Games of 2020: Hades

In a year we could not escape, a game about escaping.

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Like so many others this year, I spent chunks of it trying to break my way out of hell. Supergiant’s Hades is the easiest game metaphor for 2020.

I have been no stranger to roguelikes over the years, so the run-die-learn-upgrade cycle of Hades fits like a glove. Struggling to cut a path through the four levels of the Underworld, that familiar sting of learning through failure was intoxicating.

Supergiant — previously of Bastion — continues to excel at every dimension of game design. Gorgeous graphics, another spectacular Darren Korb soundtrack, balanced mechanics, smooth gameplay. This high quality is almost a base level expectation of Supergiant now, so let me praise what came as a surprise:

First, a downright intimidating amount of voice acting. A run-based game should invite repetition, but through my 40+ escape attempts I haven’t heard a single bit of repeated dialog.

Second, I am appreciative of their commitment to scalable and managable difficulty. I was at risk of bouncing off the game entirely after 20 failed runs, so I opted to enable GOD MODE. The game didn’t shame me, didn’t disable my ability to earn progression, and didn’t even make me invincible – just gave me a little bit of an extra boost for each failure. The lack of judgment kept me going, and now I find myself grinding “heat”, a configurable difficulty system to keep later runs entertaining.

Last, I am genuinely impressed they found a way to wrap the run-centric nature of the game into the story itself, allowing for a unique narrative and a clever game loop to develop.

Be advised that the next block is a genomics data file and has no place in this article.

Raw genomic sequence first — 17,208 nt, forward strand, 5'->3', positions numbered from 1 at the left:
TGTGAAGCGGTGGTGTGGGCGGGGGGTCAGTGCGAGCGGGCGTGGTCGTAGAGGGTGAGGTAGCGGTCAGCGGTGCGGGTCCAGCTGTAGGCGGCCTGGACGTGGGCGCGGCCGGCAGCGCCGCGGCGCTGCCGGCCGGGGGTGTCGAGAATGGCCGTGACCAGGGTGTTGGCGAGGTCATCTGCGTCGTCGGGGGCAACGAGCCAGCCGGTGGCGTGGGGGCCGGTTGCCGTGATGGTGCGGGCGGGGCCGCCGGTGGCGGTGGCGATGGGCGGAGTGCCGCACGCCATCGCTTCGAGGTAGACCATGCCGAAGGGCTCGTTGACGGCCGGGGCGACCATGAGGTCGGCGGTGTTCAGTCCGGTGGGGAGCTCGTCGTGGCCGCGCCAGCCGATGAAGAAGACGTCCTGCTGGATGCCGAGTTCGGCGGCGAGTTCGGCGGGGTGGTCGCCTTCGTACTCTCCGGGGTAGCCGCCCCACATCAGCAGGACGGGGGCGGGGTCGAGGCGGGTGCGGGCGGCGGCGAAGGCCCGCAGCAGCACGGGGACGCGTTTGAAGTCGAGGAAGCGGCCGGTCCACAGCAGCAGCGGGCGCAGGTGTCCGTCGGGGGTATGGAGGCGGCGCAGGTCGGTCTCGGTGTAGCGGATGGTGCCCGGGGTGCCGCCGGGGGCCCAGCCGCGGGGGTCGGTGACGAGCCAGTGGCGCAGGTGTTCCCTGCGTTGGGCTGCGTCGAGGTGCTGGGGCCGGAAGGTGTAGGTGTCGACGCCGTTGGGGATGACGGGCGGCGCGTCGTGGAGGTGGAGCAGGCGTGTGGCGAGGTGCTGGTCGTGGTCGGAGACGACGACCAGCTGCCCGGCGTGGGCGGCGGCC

It’s as refined a game as you’ll find in 2020. If only that were enough to top my list this year. But it was a tough year.

Hades is available on PC and Switch. I clocked about 30 hours in the PC version.


Games of 2011: Bastion

I’ve spent a lot of time in 2011 playing games, but not a lot of time writing about them. Instead of my usual end-of-year game recommendations, I’d like to tell some stories or share some thoughts about the ones that meant the most to me this year. I’ll be posting one a day until Christmas. See all Games of 2011 posts.

Sometimes it’s difficult to know whether or not you’re going to love a game. Ain’t so hard with this one. I knew within five minutes.

Supergiant Games’ debut title, Bastion, is extraordinary by every measure.

The art style: lush and meticulously drawn watercolors gives the many worlds of Caelondia a unique feel and personality. It’s not just the art, but also the animation, as many of the worlds within Bastion are either forming or disintegrating before your eyes.

The gameplay: Bastion is a well refined twin-stick action RPG. Multiple weapons, skills, and abilities allow you to adapt to your play style. The combat is not quite twitch combat, but certainly not slow by any stretch – it feels real and substantive.

The voicework: Logan Cunningham’s voice work as Rucks, the narrator, is unforgettable. Not just his voice, or the style in which he tells the story as you play through it, but the multiple versions of each line recorded, ensuring that even the slightest change in attack plans is accompanied by an appropriate monologue.

The music: Darren Korb’s beautiful, haunting soundtrack rounds out the performance, and is easily the most memorable soundtrack I’ve come across in years. I’ve embedded two tracks below to show the range of what Darren called “acoustic frontier trip-hop”:

This is a game that oozes love from every pore, and yet they chose to release it at a $15 price point via digital channels. If youve been reluctant to download games – if you’re the sort of person who only shops at Gamestop – Bastion is the game that will change your mind.

Do not miss this game, under any circumstances.

Bastion is available on Xbox Live Arcade, Windows, and somehow also through Chrome.